Lawmakers in Beijing are mulling over better protection of medical staff after several attacks on doctors by patients or their relatives received widespread public condemnation.
The Standing Committee of Beijing Municipal People's Congress on Thursday started to review a draft regulation on public security management at the city's hospitals.
People should not verbally abuse, threaten, attack or stalk medical workers; disturb the normal order at hospitals; occupy or damage hospital property; or make a scene at hospitals, according to the draft regulation.
Violators will receive severe punishment if they commit or incite others to commit illegal acts against hospitals or medical workers, and information about such violators will be shared at the local and national credit information sharing platforms, it said.
Hospitals should have an adequate number of security guards and sufficient equipment, and they should conduct 24-hour security inspections. They should also install emergency call equipment in medical offices, emergency rooms and wards, the draft said.
People entering hospitals should undergo security checks, and security guards should report to the police if they find anyone bringing restricted or hazardous items into hospitals, it said.
Public security authorities should establish police posts at secondary and tertiary hospitals to work with security departments, and local police should establish cooperation mechanisms with the security departments at primary hospitals that do not have police posts, according to the draft.
Hospitals should notify the police if people who have a record of attacking or threatening to attack medical workers enter the hospital, and hospital guards should accompany these people while they receive treatment, it said.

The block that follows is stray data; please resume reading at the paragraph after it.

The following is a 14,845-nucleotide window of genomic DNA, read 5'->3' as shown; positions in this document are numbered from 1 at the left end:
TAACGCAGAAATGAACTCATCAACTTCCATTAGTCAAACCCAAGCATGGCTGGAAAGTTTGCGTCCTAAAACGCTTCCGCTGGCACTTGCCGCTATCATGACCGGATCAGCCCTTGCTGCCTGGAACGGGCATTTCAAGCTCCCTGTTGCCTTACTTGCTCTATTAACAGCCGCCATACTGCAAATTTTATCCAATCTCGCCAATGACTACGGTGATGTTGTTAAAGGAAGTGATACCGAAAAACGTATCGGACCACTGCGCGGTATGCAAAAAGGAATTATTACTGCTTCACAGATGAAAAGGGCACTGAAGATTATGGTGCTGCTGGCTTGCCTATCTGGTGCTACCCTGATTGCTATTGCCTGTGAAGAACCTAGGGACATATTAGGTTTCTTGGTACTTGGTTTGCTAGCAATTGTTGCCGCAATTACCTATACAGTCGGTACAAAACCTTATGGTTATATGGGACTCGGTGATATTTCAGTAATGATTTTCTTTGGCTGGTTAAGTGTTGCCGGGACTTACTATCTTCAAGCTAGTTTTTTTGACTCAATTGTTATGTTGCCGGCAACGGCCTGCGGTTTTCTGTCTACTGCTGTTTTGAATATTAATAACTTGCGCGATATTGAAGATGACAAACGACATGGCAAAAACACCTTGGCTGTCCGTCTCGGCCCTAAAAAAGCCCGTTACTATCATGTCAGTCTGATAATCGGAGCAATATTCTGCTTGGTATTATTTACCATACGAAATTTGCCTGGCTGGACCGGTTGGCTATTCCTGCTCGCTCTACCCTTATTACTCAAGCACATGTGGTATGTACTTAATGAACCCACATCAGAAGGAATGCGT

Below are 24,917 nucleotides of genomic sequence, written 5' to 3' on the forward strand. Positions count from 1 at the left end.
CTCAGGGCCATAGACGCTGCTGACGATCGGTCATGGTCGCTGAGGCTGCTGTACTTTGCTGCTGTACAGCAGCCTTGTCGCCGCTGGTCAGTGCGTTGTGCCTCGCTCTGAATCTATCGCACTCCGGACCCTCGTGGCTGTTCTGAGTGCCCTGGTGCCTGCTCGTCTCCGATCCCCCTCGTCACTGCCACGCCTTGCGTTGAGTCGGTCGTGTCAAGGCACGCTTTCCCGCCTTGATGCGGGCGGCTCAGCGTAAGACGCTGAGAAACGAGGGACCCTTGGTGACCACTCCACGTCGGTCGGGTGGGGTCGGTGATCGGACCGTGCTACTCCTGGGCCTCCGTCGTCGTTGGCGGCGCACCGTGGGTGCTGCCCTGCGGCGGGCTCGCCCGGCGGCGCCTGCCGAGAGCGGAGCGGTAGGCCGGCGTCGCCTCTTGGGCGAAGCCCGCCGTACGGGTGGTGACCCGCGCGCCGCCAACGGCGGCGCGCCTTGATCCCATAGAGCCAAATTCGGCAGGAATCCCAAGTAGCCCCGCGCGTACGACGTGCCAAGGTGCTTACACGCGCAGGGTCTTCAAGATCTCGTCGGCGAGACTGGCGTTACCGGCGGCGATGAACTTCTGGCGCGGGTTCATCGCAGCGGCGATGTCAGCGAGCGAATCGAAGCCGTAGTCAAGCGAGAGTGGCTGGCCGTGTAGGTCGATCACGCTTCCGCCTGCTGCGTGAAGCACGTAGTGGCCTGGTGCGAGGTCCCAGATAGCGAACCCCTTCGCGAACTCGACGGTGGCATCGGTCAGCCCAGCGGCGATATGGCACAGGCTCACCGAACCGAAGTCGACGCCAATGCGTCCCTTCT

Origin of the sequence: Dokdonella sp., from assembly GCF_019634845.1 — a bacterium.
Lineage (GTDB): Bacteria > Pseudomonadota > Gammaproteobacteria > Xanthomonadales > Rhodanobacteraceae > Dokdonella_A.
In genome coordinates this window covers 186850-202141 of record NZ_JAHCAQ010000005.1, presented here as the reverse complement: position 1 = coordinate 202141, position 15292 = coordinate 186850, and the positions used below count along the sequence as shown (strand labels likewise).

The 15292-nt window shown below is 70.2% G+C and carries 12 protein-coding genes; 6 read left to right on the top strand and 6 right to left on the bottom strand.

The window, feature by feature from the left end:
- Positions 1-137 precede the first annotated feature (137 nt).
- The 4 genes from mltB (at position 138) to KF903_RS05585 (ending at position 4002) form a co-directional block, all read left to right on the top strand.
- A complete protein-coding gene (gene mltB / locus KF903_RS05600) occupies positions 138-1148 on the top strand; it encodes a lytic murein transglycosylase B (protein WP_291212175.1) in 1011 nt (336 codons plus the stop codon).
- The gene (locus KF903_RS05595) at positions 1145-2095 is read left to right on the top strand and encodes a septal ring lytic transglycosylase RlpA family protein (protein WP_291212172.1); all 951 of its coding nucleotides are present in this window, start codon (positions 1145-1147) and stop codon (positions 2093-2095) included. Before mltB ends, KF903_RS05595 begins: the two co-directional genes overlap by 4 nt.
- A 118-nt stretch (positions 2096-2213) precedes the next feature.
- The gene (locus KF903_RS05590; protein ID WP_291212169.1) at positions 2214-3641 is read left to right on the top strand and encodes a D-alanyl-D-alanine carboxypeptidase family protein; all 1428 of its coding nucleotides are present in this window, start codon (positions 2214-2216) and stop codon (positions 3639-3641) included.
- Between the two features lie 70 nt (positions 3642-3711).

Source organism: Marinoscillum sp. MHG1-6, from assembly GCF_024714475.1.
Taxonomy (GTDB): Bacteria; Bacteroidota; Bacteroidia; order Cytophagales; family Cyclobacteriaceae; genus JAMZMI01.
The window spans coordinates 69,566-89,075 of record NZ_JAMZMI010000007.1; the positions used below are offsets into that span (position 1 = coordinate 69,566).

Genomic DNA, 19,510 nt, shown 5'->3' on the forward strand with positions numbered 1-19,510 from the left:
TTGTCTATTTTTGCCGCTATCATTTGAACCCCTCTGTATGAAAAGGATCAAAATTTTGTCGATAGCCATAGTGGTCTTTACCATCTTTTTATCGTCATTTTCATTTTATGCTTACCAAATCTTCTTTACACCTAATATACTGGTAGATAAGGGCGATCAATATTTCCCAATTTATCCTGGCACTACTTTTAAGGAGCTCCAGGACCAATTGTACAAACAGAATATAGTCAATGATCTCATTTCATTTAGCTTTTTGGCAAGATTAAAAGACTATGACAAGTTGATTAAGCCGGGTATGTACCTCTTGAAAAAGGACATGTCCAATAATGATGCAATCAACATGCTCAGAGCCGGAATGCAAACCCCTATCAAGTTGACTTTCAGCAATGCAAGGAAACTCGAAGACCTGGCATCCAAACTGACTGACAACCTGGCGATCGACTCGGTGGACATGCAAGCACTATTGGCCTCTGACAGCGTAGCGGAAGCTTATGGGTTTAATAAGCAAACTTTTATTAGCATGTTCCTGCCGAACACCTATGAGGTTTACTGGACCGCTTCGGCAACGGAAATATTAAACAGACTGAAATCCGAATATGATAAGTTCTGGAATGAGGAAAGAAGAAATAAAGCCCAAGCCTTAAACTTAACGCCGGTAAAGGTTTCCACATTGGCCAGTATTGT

Medical workers have the right to refuse to offer medical treatment when their personal safety is threatened, it added.
The draft rule came after a deadly case in which Yang Wen, a doctor at Civil Aviation General Hospital in Beijing, was stabbed to death on Dec 24 by a man who was unsatisfied with his mother's treatment.
Sun Wenbin, the attacker, was convicted of intentional homicide at a court in Beijing on Jan 16. The death penalty was upheld by a higher court in the capital on Feb 14 and is now awaiting final approval from the Supreme People's Court.
In another case on Jan 20, four people, including prominent ophthalmologist Tao Yong, were injured in a knife attack at Beijing Chaoyang Hospital. Their injuries were not life-threatening. Cui Zhenguo, the 36-year-old attacker, has been arrested on suspicion of intentional homicide.